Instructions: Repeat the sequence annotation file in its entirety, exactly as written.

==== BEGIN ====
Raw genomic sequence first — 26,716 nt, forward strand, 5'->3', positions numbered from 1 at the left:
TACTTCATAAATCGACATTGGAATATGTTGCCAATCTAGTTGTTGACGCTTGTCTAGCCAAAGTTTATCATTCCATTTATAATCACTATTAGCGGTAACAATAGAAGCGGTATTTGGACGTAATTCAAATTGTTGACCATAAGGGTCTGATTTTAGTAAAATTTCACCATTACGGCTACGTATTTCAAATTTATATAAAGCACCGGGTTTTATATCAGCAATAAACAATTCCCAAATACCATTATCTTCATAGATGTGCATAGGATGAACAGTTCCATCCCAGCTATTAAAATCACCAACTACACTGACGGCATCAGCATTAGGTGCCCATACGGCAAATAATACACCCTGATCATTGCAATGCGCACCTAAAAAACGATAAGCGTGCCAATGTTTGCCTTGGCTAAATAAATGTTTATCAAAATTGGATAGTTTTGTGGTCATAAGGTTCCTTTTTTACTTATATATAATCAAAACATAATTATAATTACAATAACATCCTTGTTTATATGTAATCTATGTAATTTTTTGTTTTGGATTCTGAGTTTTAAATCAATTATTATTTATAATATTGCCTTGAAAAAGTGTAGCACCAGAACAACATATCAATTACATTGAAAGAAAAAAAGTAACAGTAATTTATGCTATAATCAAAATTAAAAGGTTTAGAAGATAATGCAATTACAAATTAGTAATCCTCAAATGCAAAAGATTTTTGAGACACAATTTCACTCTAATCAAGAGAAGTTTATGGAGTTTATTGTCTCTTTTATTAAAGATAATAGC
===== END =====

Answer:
Raw genomic sequence first — 26,716 nt, forward strand, 5'->3', positions numbered from 1 at the left:
TACTTCATAAATCGACATTGGAATATGTTGCCAATCTAGTTGTTGACGCTTGTCTAGCCAAAGTTTATCATTCCATTTATAATCACTATTAGCGGTAACAATAGAAGCGGTATTTGGACGTAATTCAAATTGTTGACCATAAGGGTCTGATTTTAGTAAAATTTCACCATTACGGCTACGTATTTCAAATTTATATAAAGCACCGGGTTTTATATCAGCAATAAACAATTCCCAAATACCATTATCTTCATAGATGTGCATAGGATGAACAGTTCCATCCCAGCTATTAAAATCACCAACTACACTGACGGCATCAGCATTAGGTGCCCATACGGCAAATAATACACCCTGATCATTGCAATGCGCACCTAAAAAACGATAAGCGTGCCAATGTTTGCCTTGGCTAAATAAATGTTTATCAAAATTGGATAGTTTTGTGGTCATAAGGTTCCTTTTTTACTTATATATAATCAAAACATAATTATAATTACAATAACATCCTTGTTTATATGTAATCTATGTAATTTTTTGTTTTGGATTCTGAGTTTTAAATCAATTATTATTTATAATATTGCCTTGAAAAAGTGTAGCACCAGAACAACATATCAATTACATTGAAAGAAAAAAAGTAACAGTAATTTATGCTATAATCAAAATTAAAAGGTTTAGAAGATAATGCAATTACAAATTAGTAATCCTCAAATGCAAAAGATTTTTGAGACACAATTTCACTCTAATCAAGAGAAGTTTATGGAGTTTATTGTCTCTTTTATTAAAGATAATAGC